Papers by Keyword: Interferometry

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Authors: J. Molimard, R. Cordero, A. Vautrin
Abstract: Optical Full Field Techniques (OFFT) are more and more utilized by mechanical laboratories. Among these methods, interferometry techniques (mainly composed of Speckle/Grating Interferometry or Speckle/Grating Shearography) are more difficult to use in a mechanical lab context, because of their sensitivity to external vibrations (except shearography), and because of the global lack of optical culture of mechanical engineers. Speckle-based methods are of great practical interest for the users, but their signal to noise ratio (SNR) is affected by the rigid body motion of the specimen. Here, the speckle decorrelation is minimized at local scale directly using the SNR. First, a shearography experiment is modeled to characterize the recorrelation procedure for a rigid body motion, a constant strain map and finally a high degree of localization. The mean noise level is found to be 6 times higher than a fully-correlated phase map for a 1 pixel speckle size. Last, a first application to a single-ply fabric composite lamina is shown. Resulting strain maps are of high quality with a very low spatial resolution (4 pixels). The local bending / global tension coupling effect is clearly put in evidence.
Authors: Alexander Höink, Karl Meiners-Hagen, Otto Jusko, Ahmed Abou-Zeid
Abstract: The experimental results for the determination of the form of thin cylinders (Ø ~ 2.5 mm) as well as step heights of gauge blocks (~ 100 µm) and roundness profiles of test samples from metal or glass with different diameters between ~ 2.5 mm and 80 mm using two multi-wavelength diode laser interferometers are presented and discussed.
Authors: Nan Zhao, Zhi Yuan Sun
Abstract: Interferometry is a very important method in high accuracy measurement for optical system. This article briefly introduced the conception of interferometry and took a product of 4D Technology as an example to carry on the measurement. A large-scale optic-electrical Theodolite in assemblage was measured, and its primary mirror was 400mm in diameter. With the analysis of the results, some micro adjustments of the mechanical structure proceed, and it made the system perform better. The final results of the whole system is 1.061λ in P-V value and 0.1136λ in RMS value (λ=632.8nm), this meets the demand of optical design and practical application. The result demonstrates that interferometry is a good way to be utilized and optimize in the procedure of assemble.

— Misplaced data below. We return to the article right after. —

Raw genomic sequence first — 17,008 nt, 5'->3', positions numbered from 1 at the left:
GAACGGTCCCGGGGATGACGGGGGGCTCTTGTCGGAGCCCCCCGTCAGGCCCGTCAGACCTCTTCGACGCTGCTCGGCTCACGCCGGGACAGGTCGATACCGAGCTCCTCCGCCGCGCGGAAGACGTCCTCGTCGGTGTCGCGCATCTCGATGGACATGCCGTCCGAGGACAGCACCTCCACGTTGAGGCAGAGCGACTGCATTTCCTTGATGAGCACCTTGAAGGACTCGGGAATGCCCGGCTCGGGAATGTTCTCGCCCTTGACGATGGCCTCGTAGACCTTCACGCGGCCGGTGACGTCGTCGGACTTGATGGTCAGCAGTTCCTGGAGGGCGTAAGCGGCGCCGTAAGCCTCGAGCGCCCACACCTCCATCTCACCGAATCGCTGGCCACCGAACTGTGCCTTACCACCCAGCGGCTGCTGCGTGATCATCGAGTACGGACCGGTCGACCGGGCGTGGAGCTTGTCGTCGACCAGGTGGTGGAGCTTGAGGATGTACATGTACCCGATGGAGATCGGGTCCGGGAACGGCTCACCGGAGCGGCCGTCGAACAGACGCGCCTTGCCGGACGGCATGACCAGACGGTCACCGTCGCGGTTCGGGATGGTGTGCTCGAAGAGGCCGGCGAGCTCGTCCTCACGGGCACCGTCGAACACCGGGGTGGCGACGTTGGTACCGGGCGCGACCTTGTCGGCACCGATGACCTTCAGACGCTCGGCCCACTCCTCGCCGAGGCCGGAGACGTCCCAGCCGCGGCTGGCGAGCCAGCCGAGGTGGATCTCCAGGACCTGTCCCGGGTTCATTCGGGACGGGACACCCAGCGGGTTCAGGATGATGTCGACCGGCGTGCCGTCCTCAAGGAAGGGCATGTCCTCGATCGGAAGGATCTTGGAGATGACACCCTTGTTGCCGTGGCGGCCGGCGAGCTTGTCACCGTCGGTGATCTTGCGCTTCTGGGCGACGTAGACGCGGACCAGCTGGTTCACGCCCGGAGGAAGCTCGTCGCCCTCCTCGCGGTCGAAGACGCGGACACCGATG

Authors: Torsten Mai, Guido Bartl, Arnold Nicolaus, Andreas Peter
Abstract: For the aimed redefinition of the SI-unit kilogram the international Avogadro group is to measure the amount of substance of a silicon sphere with a relative uncertainty of better than 2 x 10-8. Up to now 3.0 x 10-8 is reached, mainly caused by the 2.7 x 10-8 uncertainty of the volume determination. Which itself is essentially affected by the uncertainty of wave front distortion caused by optical fabrication errors and possible misalignment. To gain more information on how the wave front distortion influences the result a new interferometer with improved optics and rather large changes in the etalon is built up. A comparison of the measurements of one sphere taken with two different interferometers gives direct access to this information. Additionally a ray tracing software is being developed to simulate the alignment and measurement processes. Following the alignment steps the resulting positioning uncertainties of each element can be simulated and elements which contribute mainly to the uncertainty can be identified. This gives evidence where an improvement of the alignment techniques is most effective and necessary. With the additional use of Monte Carlo method based calculations the influence on the measurement results can be determined.
Authors: Suejit Pechprasarn, Terry W.K. Chow, Kodchakorn Ittipornnuson, Michael G. Somekh, Naphat Albutt